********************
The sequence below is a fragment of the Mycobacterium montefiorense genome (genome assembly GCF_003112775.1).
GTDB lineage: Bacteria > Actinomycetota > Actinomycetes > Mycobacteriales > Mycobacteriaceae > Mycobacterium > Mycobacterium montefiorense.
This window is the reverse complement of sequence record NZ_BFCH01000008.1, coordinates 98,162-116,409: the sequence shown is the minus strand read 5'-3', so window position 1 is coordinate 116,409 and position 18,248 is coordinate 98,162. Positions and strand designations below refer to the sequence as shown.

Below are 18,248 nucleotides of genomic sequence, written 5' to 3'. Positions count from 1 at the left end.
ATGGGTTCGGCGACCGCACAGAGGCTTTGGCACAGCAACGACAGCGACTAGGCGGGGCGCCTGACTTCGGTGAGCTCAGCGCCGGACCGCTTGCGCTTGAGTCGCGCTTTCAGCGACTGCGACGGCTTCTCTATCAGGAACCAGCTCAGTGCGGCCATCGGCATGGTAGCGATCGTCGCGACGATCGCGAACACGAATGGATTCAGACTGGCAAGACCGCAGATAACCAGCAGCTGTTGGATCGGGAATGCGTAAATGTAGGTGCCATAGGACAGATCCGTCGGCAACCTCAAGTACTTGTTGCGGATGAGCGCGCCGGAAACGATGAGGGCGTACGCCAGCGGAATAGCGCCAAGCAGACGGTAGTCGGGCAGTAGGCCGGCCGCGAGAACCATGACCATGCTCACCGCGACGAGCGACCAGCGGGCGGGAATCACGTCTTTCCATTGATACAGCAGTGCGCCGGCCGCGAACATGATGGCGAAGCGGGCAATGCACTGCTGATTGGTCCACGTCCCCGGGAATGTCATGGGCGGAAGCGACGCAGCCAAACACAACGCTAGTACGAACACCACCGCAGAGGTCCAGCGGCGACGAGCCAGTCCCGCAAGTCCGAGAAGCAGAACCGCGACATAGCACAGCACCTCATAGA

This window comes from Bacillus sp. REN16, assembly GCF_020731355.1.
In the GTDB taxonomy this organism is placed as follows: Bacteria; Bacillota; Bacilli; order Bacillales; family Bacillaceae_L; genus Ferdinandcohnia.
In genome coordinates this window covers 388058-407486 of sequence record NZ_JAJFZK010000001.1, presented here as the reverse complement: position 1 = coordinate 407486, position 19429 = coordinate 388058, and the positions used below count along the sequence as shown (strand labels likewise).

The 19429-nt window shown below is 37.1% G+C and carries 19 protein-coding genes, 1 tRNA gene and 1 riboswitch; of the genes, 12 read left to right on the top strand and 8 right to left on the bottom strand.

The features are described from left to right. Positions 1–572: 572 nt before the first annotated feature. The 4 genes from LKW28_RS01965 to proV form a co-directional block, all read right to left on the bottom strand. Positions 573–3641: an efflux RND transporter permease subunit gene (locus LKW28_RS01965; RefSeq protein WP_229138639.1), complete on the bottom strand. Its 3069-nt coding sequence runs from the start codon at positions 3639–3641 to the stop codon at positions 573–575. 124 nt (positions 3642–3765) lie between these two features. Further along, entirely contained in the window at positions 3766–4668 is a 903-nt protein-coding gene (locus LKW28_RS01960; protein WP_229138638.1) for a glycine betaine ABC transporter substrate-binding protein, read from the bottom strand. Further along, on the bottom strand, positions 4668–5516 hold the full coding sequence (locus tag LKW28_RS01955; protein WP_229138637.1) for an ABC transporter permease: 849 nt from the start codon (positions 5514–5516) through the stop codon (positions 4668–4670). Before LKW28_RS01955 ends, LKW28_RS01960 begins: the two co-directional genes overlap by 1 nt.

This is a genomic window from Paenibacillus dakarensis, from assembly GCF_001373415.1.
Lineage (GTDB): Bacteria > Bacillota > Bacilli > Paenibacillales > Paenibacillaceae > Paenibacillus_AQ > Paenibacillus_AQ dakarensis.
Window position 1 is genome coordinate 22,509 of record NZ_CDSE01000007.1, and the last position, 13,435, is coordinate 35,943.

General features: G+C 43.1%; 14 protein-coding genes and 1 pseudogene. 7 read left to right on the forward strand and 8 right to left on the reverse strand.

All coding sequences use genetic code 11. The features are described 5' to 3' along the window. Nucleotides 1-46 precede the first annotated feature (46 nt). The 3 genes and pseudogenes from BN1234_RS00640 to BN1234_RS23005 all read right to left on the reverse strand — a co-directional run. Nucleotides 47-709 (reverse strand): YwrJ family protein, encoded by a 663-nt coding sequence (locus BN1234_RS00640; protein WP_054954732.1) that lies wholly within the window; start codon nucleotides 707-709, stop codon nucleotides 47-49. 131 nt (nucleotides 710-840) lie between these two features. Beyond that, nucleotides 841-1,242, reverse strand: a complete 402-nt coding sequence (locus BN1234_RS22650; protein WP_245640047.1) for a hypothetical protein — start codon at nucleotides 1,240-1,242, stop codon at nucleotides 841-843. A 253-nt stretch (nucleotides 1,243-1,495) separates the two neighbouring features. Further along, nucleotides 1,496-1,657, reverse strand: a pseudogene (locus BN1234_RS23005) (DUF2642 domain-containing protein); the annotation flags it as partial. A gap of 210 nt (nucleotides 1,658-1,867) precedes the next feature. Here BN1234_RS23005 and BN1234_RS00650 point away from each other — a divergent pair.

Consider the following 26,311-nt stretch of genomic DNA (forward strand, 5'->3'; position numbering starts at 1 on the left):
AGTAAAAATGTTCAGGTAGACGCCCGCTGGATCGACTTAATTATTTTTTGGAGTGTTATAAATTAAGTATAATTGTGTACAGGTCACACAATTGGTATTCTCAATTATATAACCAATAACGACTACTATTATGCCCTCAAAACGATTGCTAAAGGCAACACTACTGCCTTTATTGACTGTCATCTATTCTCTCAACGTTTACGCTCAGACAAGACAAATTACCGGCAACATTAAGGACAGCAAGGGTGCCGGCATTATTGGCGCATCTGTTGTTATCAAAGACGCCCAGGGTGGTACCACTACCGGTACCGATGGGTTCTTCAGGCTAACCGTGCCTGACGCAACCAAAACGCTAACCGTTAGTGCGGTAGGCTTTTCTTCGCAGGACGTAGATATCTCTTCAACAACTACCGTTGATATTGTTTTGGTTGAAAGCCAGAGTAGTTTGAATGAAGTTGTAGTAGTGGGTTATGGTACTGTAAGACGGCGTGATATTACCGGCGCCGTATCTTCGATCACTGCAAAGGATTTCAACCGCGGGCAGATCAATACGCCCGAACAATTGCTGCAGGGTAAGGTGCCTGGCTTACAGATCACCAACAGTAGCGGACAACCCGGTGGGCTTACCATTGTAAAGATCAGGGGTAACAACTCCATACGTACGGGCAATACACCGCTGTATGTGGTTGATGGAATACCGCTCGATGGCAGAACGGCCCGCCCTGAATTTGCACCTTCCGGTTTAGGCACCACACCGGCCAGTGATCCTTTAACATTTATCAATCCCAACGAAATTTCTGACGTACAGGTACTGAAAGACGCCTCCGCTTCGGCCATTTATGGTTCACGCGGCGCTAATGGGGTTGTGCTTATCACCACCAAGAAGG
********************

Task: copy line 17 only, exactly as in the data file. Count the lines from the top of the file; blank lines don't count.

AGTAAAAATGTTCAGGTAGACGCCCGCTGGATCGACTTAATTATTTTTTGGAGTGTTATAAATTAAGTATAATTGTGTACAGGTCACACAATTGGTATTCTCAATTATATAACCAATAACGACTACTATTATGCCCTCAAAACGATTGCTAAAGGCAACACTACTGCCTTTATTGACTGTCATCTATTCTCTCAACGTTTACGCTCAGACAAGACAAATTACCGGCAACATTAAGGACAGCAAGGGTGCCGGCATTATTGGCGCATCTGTTGTTATCAAAGACGCCCAGGGTGGTACCACTACCGGTACCGATGGGTTCTTCAGGCTAACCGTGCCTGACGCAACCAAAACGCTAACCGTTAGTGCGGTAGGCTTTTCTTCGCAGGACGTAGATATCTCTTCAACAACTACCGTTGATATTGTTTTGGTTGAAAGCCAGAGTAGTTTGAATGAAGTTGTAGTAGTGGGTTATGGTACTGTAAGACGGCGTGATATTACCGGCGCCGTATCTTCGATCACTGCAAAGGATTTCAACCGCGGGCAGATCAATACGCCCGAACAATTGCTGCAGGGTAAGGTGCCTGGCTTACAGATCACCAACAGTAGCGGACAACCCGGTGGGCTTACCATTGTAAAGATCAGGGGTAACAACTCCATACGTACGGGCAATACACCGCTGTATGTGGTTGATGGAATACCGCTCGATGGCAGAACGGCCCGCCCTGAATTTGCACCTTCCGGTTTAGGCACCACACCGGCCAGTGATCCTTTAACATTTATCAATCCCAACGAAATTTCTGACGTACAGGTACTGAAAGACGCCTCCGCTTCGGCCATTTATGGTTCACGCGGCGCTAATGGGGTTGTGCTTATCACCACCAAGAAGG